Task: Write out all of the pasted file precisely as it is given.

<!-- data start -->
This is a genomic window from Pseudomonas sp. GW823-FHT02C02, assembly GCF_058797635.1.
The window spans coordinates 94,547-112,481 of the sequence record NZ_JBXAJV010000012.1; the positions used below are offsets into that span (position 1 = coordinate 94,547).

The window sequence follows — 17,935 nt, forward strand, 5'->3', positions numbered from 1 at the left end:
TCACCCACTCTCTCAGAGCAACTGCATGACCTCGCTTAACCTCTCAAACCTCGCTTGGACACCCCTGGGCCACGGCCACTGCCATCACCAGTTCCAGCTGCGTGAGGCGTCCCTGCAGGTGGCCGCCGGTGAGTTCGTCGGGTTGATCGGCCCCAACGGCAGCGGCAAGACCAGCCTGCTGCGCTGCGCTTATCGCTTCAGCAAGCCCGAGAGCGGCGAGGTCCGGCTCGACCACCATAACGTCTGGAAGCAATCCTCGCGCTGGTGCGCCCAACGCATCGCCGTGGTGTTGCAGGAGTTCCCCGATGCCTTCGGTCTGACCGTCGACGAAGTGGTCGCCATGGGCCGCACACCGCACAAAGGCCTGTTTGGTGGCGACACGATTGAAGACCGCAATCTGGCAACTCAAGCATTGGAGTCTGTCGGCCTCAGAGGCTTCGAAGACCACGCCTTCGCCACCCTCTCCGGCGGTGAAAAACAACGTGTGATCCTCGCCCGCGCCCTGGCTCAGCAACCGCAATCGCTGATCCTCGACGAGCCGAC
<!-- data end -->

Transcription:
This is a genomic window from Pseudomonas sp. GW823-FHT02C02, assembly GCF_058797635.1.
The window spans coordinates 94,547-112,481 of the sequence record NZ_JBXAJV010000012.1; the positions used below are offsets into that span (position 1 = coordinate 94,547).

The window sequence follows — 17,935 nt, forward strand, 5'->3', positions numbered from 1 at the left end:
TCACCCACTCTCTCAGAGCAACTGCATGACCTCGCTTAACCTCTCAAACCTCGCTTGGACACCCCTGGGCCACGGCCACTGCCATCACCAGTTCCAGCTGCGTGAGGCGTCCCTGCAGGTGGCCGCCGGTGAGTTCGTCGGGTTGATCGGCCCCAACGGCAGCGGCAAGACCAGCCTGCTGCGCTGCGCTTATCGCTTCAGCAAGCCCGAGAGCGGCGAGGTCCGGCTCGACCACCATAACGTCTGGAAGCAATCCTCGCGCTGGTGCGCCCAACGCATCGCCGTGGTGTTGCAGGAGTTCCCCGATGCCTTCGGTCTGACCGTCGACGAAGTGGTCGCCATGGGCCGCACACCGCACAAAGGCCTGTTTGGTGGCGACACGATTGAAGACCGCAATCTGGCAACTCAAGCATTGGAGTCTGTCGGCCTCAGAGGCTTCGAAGACCACGCCTTCGCCACCCTCTCCGGCGGTGAAAAACAACGTGTGATCCTCGCCCGCGCCCTGGCTCAGCAACCGCAATCGCTGATCCTCGACGAGCCGAC